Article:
What the Butler Saw

Though his life was short and his popularity fleeting, playwright Joe Orton made his mark with a scathing wit and no hold's barred approach to his subject matter. All this and more is now deliciously evident in the scintillating revival of his farcical masterpiece, What the Butler Saw, at Germinal Stage Denver.

Defiantly overcoming his hardscrabble background, Orton thrived on the outrage he felt for contemporary norms of behavior and belief, which is evident in the scalding reports that come roiling from the script. Like the formidable repartee of the esteemed writers he was compared to—Wilde, Shaw, and Jonson—Orton's verbal waves engulf you in laughter. Some of it is naughty, of course, since Orton's sexual politics were central to his life; some of it is impressively universal, such as his epigrammatic quips on psychiatry, politics, religion, and marriage.

Erica Sarzin-Borrillo as Mrs. Prentice and Tupper Cullum as Dr. Prentice
Erica Sarzin-Borrillo as Mrs. Prentice
and Tupper Cullum as Dr. Prentice
Photo: Germinal Stage Denver
The action takes place in a mental clinic presided over by Dr. Prentice (Tupper Cullum), a drug-dispensing profligate, married to a randy seductress (Erica Sarzin-Borrillo). From the six separate stage doors enter and exit four other equally hyperbolic personalities: Geraldine (Elizabeth Parks), the attractive secretarial applicant; Nick (Mark Shonsey), the scheming bellhop; Dr. Rance (Ed Baierlein), the state's pontificating mental division overseer; and Sgt. Match (Thomas Borrillo), the hapless cop.

In Orton's madcap world, innocents are preyed upon by authorities who twist facts and manipulate circumstances to suit their objectives, or as Rance says, "Civilizations have been founded and maintained on theories which refused to obey facts." According to Orton, this obfuscation is planned: Mrs. Prentice -- "The purpose of my husband's clinic isn't to cure, but to liberate and exploit madness." Rance -- "In this case he appears to succeed only too well."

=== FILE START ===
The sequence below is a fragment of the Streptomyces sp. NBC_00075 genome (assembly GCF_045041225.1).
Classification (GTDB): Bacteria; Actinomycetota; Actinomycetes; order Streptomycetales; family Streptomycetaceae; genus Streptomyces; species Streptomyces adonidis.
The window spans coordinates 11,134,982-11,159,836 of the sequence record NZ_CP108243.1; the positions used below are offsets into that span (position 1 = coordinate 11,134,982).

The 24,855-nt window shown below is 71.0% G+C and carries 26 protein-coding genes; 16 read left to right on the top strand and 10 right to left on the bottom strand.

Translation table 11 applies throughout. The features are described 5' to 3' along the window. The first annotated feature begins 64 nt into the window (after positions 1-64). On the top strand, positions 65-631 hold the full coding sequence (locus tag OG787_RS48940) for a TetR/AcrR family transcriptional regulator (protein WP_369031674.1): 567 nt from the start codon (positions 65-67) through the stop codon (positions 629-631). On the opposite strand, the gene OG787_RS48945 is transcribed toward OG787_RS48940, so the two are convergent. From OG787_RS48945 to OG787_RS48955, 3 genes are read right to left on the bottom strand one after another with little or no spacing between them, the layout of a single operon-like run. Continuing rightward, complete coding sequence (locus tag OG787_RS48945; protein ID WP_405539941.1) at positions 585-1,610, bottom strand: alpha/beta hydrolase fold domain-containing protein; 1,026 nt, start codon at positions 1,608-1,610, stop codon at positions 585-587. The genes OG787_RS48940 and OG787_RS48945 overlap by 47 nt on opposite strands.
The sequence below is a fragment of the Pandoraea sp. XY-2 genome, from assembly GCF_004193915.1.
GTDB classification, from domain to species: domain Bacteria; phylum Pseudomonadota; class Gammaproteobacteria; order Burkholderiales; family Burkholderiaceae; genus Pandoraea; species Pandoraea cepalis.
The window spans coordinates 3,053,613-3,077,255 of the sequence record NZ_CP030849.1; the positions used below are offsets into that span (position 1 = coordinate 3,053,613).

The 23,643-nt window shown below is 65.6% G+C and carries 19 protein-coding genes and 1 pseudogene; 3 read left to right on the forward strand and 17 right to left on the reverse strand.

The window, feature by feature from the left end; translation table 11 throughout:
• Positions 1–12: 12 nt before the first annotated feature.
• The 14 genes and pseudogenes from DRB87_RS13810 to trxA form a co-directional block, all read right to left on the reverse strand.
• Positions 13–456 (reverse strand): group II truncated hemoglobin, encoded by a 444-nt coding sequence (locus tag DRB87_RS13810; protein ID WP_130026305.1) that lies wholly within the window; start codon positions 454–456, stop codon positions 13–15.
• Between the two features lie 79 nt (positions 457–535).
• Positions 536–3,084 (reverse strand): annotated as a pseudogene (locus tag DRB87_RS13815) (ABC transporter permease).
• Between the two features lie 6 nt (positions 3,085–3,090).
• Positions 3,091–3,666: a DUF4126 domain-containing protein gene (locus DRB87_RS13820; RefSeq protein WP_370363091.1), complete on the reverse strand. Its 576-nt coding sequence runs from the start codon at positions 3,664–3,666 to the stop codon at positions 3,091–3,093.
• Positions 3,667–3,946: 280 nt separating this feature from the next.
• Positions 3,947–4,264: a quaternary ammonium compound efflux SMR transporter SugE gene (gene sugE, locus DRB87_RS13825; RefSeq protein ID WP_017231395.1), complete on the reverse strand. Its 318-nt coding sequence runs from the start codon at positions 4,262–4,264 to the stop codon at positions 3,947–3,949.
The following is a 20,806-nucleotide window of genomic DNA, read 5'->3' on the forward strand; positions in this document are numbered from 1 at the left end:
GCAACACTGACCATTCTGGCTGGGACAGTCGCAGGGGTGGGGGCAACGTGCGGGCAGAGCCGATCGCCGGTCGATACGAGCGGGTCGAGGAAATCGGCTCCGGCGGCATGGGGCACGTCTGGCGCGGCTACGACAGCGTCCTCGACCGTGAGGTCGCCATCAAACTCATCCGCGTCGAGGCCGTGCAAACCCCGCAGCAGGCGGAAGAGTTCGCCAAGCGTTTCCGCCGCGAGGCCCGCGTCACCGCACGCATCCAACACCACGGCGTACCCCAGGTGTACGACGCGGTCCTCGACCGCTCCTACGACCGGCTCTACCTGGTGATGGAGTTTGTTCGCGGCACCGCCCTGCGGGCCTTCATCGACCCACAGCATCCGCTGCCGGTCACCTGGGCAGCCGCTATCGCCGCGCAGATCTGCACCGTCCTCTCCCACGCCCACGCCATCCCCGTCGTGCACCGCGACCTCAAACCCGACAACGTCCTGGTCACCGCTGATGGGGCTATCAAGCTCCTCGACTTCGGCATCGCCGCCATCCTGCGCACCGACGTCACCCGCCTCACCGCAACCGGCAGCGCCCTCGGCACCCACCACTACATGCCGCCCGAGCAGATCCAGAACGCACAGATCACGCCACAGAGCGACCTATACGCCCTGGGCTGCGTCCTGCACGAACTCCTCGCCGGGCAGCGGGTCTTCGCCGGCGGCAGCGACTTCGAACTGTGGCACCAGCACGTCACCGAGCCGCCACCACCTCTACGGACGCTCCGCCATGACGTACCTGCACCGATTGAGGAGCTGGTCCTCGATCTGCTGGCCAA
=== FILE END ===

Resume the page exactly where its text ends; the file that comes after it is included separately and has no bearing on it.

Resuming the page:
Elizabeth Parks as Geraldine and Ed Baierlein as Dr. Rance
Elizabeth Parks as Geraldine
and Ed Baierlein as Dr. Rance
Photo: Germinal Stage Denver
Cullum is cool and collected as Prentice, a wry straight man to the rest of the wacky menagerie. Sarzin-Borrillo is his match as the Mrs., making no bones about her irresistible allure or any apologies for her conquests. An employment opening for the clinic receptionist gives each of them an opportunity for sexual exploitation, he with Geraldine, sent by the employment agency, and she with Nick, whom she picked up at a hotel the previous evening.

Wide-eyed and comely, Parks' Geraldine falls for Prentice's ruse, setting in motion a series of half-dressed, half-drugged, cross-dressed, and cross-purposed events that resolve in a classic finale.

Tom Borrillo as Sgt. Match and Mark Shonsey as Nick
Tom Borrillo as Sgt. Match
and Mark Shonsey as Nick
Photo: Germinal Stage Denver
Shonsey's five o'clock shadow and droll assessments heighten the conceit of Nick's feminine alter-ego, while Tom Borrillo's police officer produces just the right menace to make his complicity in the antics a satisfying commentary on the law's peripheral role in the human comedy.

Baierlein directs the fray with surgical precision, mining the situational opportunities for physical comedy and eliciting a vocal discipline from his troops that starkly contrasts the bizarre life forms which collide in this funhouse mirror to the world. As Rance, Baierlein relishes the honor of delivering a marvelous set of observations that beg us to laugh at the surety with which pundits characterize our present circumstances.

Germinal Stage Denver's production of Joe Orton's What the Butler Saw runs through July 8th. 303-455-7108.

Bob Bows


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